There is litle to bring most tourists to the Fishers Valley. We had not ventured here on our first visit to St Helena, but this time Michel Martineau, sometimes referred to, not entirely with his approval, as Napoleon's representative on earth, promised to show us the way.
Close to Longwood, and within the perimeter of the area in which Napoleon was allowed to ride unescorted, at the bottom of Fishers Valley is a narrow stretch of fertile land in which a number of poor farmers once lived and tried to scratch out a living.
There are still signs of cultivation in the valley, but not of human habitation.
Down here Napoleon and his companions could ride among the inhabitants, but were forbidden to comunicate with them.
Little now remains of the small farms that once were here.
Their rude architecture provides a great contrast with the country houses built at the same time by St Helena's elite.
The Nymph of the Valley
Riding in this rather depressing valley in January 1816 Napoleon and Las Cases came across Mary Ann Robinson, still only 16, maybe not as beautiful as the Longwood entourage, short of female company, found her.
Napoleon gave her some gold coins, named her "the Nymph of Las Cases", and the valley where she lived with her parents and sister as "the valley of silence".
Soon though for the Longword entourage, and for the whole island, she became "the nymph of the valley".
Both Gourgaud and Piontkowski coveted her affections, as did a number of soldiers, but their intentions were not entirely honourable, and she was looking for a more permanent commitment.
This she found in the person of Captain James Ives Edwards, whose ship Dorah arrived at St Helena on 5th July 1817 with the 53rd Regiment. The good Captain asked for her hand on 7th July, they were married on 17th and the nymph departed her valley and St Helena on the 29th.
Before leaving, on July 26th, 1817, Mary Ann brought her new husband to say goodbye to Napoleon. According to Napoleon the Captain bore a resemblance to Prince Eugène.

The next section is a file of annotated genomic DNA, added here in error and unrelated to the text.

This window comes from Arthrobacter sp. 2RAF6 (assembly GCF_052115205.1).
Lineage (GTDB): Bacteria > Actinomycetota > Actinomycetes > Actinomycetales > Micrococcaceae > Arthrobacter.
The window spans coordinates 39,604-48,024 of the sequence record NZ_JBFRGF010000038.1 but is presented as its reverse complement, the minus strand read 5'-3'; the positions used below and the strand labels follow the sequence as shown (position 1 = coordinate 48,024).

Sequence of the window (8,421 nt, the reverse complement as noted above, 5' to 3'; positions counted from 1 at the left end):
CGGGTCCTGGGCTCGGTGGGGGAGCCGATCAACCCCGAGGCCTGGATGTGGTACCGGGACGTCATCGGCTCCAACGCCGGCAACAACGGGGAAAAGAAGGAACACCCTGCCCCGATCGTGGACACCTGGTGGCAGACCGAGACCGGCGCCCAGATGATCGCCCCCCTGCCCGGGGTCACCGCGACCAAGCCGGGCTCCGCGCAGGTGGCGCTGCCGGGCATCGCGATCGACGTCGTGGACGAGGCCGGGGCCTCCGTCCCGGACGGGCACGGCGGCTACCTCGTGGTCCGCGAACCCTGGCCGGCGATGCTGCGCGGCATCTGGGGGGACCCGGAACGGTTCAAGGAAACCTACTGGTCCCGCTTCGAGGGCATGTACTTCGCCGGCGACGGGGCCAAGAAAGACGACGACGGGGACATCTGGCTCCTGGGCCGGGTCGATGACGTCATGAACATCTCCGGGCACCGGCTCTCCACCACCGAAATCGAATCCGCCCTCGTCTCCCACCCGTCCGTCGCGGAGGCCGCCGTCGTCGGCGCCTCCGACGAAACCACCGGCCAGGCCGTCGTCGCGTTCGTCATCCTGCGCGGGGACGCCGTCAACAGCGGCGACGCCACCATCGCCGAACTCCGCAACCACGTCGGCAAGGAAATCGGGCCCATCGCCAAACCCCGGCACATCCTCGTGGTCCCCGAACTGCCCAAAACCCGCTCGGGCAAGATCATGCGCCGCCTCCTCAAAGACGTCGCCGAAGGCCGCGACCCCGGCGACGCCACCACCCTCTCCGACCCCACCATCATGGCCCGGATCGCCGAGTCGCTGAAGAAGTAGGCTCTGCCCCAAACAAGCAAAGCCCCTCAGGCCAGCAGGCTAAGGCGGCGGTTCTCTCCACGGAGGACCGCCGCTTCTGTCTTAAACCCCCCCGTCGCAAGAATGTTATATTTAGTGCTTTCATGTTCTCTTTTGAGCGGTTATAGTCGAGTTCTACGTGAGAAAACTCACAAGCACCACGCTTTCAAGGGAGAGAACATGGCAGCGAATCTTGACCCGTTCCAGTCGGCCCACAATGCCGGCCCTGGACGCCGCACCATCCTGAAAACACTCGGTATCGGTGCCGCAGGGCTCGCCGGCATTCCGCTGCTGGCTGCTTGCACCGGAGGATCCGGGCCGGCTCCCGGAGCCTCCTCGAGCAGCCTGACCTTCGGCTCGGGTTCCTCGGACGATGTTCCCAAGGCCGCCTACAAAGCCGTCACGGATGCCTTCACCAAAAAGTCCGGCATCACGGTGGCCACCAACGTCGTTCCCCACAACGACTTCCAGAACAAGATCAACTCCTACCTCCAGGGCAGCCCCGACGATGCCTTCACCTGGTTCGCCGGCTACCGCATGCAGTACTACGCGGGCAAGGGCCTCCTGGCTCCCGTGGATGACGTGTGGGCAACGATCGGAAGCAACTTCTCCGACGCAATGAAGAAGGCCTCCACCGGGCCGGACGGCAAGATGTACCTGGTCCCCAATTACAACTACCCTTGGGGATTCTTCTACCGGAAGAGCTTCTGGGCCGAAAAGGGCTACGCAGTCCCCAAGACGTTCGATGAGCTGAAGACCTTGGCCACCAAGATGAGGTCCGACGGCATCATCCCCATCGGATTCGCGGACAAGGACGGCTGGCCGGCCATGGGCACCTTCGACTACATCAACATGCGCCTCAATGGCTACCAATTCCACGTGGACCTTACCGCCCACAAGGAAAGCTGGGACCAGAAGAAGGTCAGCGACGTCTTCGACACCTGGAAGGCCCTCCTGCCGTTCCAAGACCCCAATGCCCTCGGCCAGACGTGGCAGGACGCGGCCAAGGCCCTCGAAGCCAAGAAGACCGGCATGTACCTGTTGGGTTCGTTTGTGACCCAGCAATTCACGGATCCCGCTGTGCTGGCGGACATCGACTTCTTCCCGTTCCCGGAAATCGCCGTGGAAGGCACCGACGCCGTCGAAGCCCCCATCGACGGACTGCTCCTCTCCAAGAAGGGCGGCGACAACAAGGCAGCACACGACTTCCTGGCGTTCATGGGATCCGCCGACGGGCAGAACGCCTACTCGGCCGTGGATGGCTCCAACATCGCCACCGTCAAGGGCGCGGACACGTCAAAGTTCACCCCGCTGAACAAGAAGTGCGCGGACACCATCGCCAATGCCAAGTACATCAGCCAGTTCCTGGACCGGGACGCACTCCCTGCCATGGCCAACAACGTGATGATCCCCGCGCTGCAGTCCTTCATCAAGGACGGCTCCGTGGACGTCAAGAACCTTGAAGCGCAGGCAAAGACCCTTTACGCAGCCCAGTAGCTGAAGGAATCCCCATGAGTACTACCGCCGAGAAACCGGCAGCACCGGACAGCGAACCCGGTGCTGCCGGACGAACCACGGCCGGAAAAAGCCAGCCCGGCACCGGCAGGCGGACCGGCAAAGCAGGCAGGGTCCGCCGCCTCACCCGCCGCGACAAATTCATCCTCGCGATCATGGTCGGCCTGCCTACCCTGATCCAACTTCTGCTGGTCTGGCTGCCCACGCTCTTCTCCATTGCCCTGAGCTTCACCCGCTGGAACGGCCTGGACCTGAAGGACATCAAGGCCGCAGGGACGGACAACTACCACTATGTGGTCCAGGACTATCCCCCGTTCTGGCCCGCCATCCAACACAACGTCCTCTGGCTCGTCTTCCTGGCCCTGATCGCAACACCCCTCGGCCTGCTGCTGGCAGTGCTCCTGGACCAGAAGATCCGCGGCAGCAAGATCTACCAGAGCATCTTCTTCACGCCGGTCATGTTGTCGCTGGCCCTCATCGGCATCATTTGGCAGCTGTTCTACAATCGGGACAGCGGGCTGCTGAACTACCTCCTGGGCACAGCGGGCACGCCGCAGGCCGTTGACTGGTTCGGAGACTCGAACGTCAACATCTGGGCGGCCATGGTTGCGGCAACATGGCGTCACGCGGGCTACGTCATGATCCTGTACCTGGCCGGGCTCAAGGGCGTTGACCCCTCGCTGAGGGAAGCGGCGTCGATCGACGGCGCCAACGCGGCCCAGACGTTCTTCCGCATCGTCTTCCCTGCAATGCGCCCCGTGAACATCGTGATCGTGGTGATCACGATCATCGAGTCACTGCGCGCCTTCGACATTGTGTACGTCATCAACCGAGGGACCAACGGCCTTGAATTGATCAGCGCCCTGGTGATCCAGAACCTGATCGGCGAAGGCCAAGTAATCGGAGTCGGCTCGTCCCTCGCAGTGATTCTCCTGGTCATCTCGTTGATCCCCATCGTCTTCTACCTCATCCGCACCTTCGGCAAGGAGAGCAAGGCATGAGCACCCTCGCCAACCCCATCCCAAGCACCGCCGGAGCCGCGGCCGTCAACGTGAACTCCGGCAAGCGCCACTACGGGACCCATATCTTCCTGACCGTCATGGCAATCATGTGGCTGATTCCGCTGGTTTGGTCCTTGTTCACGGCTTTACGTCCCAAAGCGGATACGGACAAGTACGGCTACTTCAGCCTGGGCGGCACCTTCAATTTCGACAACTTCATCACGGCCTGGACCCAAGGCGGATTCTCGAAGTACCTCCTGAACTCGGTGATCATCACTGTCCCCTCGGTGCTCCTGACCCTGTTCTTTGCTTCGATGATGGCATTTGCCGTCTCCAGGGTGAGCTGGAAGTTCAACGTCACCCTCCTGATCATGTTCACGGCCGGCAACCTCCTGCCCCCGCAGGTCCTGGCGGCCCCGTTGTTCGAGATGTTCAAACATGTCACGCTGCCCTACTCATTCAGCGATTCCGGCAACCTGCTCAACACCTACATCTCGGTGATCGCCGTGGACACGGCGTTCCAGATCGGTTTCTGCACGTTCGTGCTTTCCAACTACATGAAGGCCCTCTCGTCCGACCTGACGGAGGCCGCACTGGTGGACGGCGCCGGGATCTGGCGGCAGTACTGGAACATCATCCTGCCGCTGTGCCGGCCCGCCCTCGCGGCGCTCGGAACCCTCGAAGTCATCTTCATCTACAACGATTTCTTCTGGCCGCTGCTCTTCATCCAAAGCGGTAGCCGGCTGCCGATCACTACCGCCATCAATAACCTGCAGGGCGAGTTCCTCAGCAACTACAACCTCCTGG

That is about the last that was heard of "the Nymph". Unlike Betsy Balcombe she never tried to profit from her acquaintance with Napoleon. (1)
The husband, Captain John Ives Edwards, who evidently had some sympathy for Napoleon's plight, visited Mme Bertrand a few weeks before Napoleon died.
The Valley has its own beauty, but one can imagine how desolate Napoleon and his party must have found it, particularly amidst the mist and rain which are constant companions in the winter months.
It was ironic to find down here a few clumps of the Australian daisies, the gift of Lady Holland to the inhabitants of Longwood, which have now spread over the island and provide a permanent memorial to Napoleon's captivity.
Because of the construction of the airport it is at present not possible to complete the route Napoleon often took back behind Longwood.
We were also obstructed by a large amount of water, somewhat surprising in view of the shortages and the long period of drought that the island was going through at the time of our visit!
1. There is a chapter on Mary Ann Robinson in Chroniques de Sainte-Hélène : Atlantique sud by Michel Martineau, pp 163-168.